On our second full day we wandered up to the central station and for around €12 each took a super-efficient train to Monaco.  Once there, as we only had a few hours to spend, instead of heading down to the marina as most tourists would naturally do, we took the elevator from the station up to street level then headed up the hill.  On the way to the Jardin Exotique, we called in at the Nouveau Musee National de Monaco, located in the combined villas Paloma and Sauber and set in a delightful garden with amazing views over the ocean.   To be honest, we nipped in by accident to get out of the sudden torrential downpour that threatened to soak us to the skin, but it turned out to be a serendipitous detour and we whiled away an interesting hour admiring the quirky (and a little risqué) sculptures and paintings of Oliver Laric. 

Luckily, as we emerged from the white-out interior of the gallery, the sun was beaming down upon us and we continued on to the Jardin Exotique.  The €12 entrance fee was worthwhile, simply for the stunning panoramic views from the gardens, across the bay and down to Monte Carlo and Monaco.   We practically had the gardens to ourselves and wandered around at leisure, admiring the succulents and cacti assembled from all corners of the world, before taking a guided tour (included in the garden’s entrance fee) down into the bowels of the rock and the Observation Caves.  Our knowledgeable guide pointed out the most interesting limestone rock formation formed by millions of years of volcanic water wear and tear.  

After being soaked in the brief but thunderous downpour in Monaco and wandering around the exotic gardens for hours, we decided to treat ourselves in the spa when we returned to our hotel in Nice.   After a brief swim in the heated pool (which is open from the beginning of May to the end of October) I opted for the Hammam (€13) for a deep cleansing experience, then the Swedish massage (€39 for 25 minutes of pure relaxation).  My wife went for the Mediterranean Ritual which included a beautifully smelling Rose Salts scrub and massage (€140). 

After this, we were ready to hit the town again, sitting outside one of the many bars sipping the finest rose wine and building an appetite for later.

Warning. Many UK mobile phone companies don’t have an international roaming agreement with Monaco so be careful as when you leave France you won’t be able to use your mobile data bundle!

CHECK WITH YOUR MOBILE PROVIDER BEFORE VISITING MONACO

Places To Eat & Drink

Nice is packed with foodie hotspots and your biggest problem will be deciding where to eat.  The food is eclectic with a big influence from nearby Italy.  The old town (Vielle Ville) has a range of outdoor eateries, which coupled with a gentle wander around the mazy, cobbled streets, browsing in the windows of the quirky shops, makes for a pleasant evening.  I imagine the old town can get very busy in the peak season, and even in the shoulder season when we went, booking a table at the more popular restaurants was necessary.

Around the hotel and towards the promenade there are a number of streets where a new breed of innovative Cuisenaire’s have set up shop alongside family restaurants that have been serving delicious food for decades. Every taste is catered for, including local foods but also world-wide tastes.

One evening we dined at the Indian Lounge on Rue Droitte in the heart of the Old Town and being English and therefore coming from the curry capital of the world (after India and Bangladesh of course) I was pleasantly surprised with the delicious biriyani being served in the most garishly, yet strangely pleasantly, decorated restaurant.

As I mentioned earlier, due to close proximity to the Italian border, Nice enjoys more than its fair share of excellent Italian restaurants from home cooked pasta dishes to perfect pizza baked in roaring wood fired stoves.

On our final day, before leaving for the airport, we broke an unspoken rule of not eating on the main tourist routes at La Pizza Cresci on Rue Massena. We needn’t have worried as the pizza was as good as any we’d had in Italy, and the price was only a little bit on the high side, considering the location it could have been a lot more.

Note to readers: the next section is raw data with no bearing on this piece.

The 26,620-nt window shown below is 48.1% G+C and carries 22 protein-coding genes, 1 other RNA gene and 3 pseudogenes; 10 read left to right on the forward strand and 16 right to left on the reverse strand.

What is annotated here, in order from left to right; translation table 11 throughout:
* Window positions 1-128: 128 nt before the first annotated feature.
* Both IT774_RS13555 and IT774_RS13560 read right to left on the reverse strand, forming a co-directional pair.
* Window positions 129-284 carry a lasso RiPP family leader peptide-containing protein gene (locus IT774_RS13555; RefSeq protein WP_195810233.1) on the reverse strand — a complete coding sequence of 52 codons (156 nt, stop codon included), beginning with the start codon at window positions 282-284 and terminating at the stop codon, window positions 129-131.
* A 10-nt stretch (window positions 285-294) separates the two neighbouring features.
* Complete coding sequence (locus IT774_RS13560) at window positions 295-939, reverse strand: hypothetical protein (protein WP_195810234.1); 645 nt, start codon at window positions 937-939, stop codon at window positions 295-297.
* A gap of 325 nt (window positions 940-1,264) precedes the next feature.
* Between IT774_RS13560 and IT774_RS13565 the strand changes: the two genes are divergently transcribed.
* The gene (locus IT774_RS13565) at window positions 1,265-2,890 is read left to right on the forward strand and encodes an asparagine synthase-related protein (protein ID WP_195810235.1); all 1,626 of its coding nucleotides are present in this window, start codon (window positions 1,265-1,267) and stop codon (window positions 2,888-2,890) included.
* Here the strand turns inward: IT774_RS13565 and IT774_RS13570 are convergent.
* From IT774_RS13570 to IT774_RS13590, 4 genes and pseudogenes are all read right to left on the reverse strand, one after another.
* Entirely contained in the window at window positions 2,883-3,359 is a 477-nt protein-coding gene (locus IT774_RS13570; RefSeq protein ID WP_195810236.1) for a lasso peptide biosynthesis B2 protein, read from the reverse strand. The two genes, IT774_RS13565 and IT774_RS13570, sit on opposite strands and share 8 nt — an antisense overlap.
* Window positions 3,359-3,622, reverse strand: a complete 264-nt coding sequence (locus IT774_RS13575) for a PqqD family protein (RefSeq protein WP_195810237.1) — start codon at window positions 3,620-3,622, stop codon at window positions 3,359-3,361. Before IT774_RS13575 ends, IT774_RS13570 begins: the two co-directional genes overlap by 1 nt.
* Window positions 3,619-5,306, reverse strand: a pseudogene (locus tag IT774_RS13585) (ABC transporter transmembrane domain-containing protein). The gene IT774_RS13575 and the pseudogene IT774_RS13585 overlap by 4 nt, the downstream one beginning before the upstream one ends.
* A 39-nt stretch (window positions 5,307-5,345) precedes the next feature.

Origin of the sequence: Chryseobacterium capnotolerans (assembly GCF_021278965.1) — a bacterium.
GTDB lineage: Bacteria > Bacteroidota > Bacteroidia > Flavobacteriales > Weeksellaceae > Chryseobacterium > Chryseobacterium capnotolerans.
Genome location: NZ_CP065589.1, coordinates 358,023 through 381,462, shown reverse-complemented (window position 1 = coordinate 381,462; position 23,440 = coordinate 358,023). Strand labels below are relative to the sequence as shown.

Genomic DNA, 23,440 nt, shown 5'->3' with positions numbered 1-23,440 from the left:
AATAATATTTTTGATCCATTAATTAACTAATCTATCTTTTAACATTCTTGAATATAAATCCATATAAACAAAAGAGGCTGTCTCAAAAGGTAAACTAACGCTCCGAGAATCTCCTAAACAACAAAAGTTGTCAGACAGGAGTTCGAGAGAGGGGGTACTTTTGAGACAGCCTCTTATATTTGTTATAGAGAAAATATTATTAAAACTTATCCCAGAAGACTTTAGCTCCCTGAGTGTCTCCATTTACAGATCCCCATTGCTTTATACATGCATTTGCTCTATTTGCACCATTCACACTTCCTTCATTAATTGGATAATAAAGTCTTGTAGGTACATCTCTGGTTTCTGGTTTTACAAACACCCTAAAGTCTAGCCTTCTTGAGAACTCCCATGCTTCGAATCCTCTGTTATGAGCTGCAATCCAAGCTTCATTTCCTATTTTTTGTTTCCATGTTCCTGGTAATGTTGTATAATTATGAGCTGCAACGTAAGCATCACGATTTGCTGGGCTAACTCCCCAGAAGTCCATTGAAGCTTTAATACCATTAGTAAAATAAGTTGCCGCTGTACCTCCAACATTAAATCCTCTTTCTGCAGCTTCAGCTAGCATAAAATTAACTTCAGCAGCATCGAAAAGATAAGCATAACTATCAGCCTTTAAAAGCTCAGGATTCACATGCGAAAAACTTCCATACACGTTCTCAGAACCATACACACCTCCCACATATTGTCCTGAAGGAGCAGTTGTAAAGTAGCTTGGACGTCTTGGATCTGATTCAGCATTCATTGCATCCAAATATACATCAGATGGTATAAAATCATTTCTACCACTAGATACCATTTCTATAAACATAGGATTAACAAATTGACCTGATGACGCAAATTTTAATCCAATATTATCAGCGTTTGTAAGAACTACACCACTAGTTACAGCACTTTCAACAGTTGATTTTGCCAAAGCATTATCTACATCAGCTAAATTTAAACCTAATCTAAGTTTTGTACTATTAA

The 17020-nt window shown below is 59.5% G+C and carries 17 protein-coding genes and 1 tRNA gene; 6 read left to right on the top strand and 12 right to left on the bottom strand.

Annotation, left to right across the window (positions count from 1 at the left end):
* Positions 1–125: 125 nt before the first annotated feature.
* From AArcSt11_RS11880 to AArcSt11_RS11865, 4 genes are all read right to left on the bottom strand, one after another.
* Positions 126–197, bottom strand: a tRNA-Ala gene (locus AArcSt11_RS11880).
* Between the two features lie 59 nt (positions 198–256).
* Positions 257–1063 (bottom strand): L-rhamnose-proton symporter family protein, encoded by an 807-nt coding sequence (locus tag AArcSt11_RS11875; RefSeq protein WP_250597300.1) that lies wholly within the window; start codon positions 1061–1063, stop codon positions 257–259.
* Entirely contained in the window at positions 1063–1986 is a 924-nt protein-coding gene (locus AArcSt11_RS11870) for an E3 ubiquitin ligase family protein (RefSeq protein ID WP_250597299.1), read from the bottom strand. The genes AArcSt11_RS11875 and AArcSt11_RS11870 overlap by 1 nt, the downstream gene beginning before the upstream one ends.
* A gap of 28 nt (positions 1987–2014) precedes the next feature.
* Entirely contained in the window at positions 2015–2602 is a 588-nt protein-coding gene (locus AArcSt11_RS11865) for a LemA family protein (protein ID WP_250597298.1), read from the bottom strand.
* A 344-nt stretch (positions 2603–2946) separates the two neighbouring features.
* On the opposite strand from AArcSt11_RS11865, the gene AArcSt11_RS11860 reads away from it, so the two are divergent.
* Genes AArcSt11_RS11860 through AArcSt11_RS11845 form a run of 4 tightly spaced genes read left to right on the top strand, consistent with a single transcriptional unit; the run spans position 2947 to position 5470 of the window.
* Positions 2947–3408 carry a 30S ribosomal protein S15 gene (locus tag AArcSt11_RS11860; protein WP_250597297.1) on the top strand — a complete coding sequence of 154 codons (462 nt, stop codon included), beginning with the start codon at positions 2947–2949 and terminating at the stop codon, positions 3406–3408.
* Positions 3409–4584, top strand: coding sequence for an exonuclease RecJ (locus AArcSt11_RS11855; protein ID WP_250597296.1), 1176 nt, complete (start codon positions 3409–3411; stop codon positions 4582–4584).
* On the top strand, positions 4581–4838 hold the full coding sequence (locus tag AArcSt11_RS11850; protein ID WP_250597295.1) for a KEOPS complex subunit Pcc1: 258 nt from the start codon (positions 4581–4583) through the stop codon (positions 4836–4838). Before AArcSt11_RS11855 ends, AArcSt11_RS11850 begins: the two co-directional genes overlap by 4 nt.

Shop at One of the Many Markets

Anyone visiting Nice should also visit one of the many markets held most days at the Brocante Saleya nestled between the Castle Hill, the Old Town, and the promenade.  On our first day, the market had the most wonderful array of fruit, vegetables, cakes, and other delights.  On the following day it had metamorphised into a vast, sprawling flea market.  There’s also a famous flower market (Marche aux Fleurs) held most days of the week.  The broad street where the market is held is bordered by fantastic cafes, serving perfect coffee and petit fours as well as wine, beer and aperitifs.  We spent a good our sitting outside the café at the far end of the market, just watching the market stalls going about their business. 

What I really loved about Nice at this time of year, was being able to merge with the locals.  There weren’t many tourists around so in the pleasant evenings we’d walk up and down the Promenade des Anglais alongside courting couples, roller-bladers, 
heavily made up and overdressed old ladies walking their unbelievably tiny dogs and children playing all to the background of the salty sea air and the gentle lapping of the Mediterranean waves against the pebbly beach.

What to Pack & Take WIth You

We visited Nice in October and experienced a mix of cloud and clear blue skies, with a few hours of downpour on one day.  During the day we didn’t need anything more than shirt sleeves, with the temperature not falling below a comfortable 18 degrees, peaking in the mid-twenties at times.  In the evening a light jacket is fine, but with occasional cloud bursts possible, it’s worth taking a light water-proof jacket as well.  In the summer months of July and August, the South coast of France can become baking hot. The good news is that Nice is fairly laid back, so you won’t be out of place in smart beachwear in most places around town, though the mid and higher end restaurants and hotels will insist on smart casual for evenings.  No one seemed to dress up to the nines for a night out anymore, and this certainly seemed to be the case in Nice and it wasn’t at all like Paris in this regard.

Making It Happen

Fly to Nice from London Stansted with Jet2.com. The flight is a short one, around 2 hours, and my experience of Jet2 has always been as pleasant as flying on a budget airline can be.  We paid £240 in October for two return flights, with hand luggage and extra legroom seats.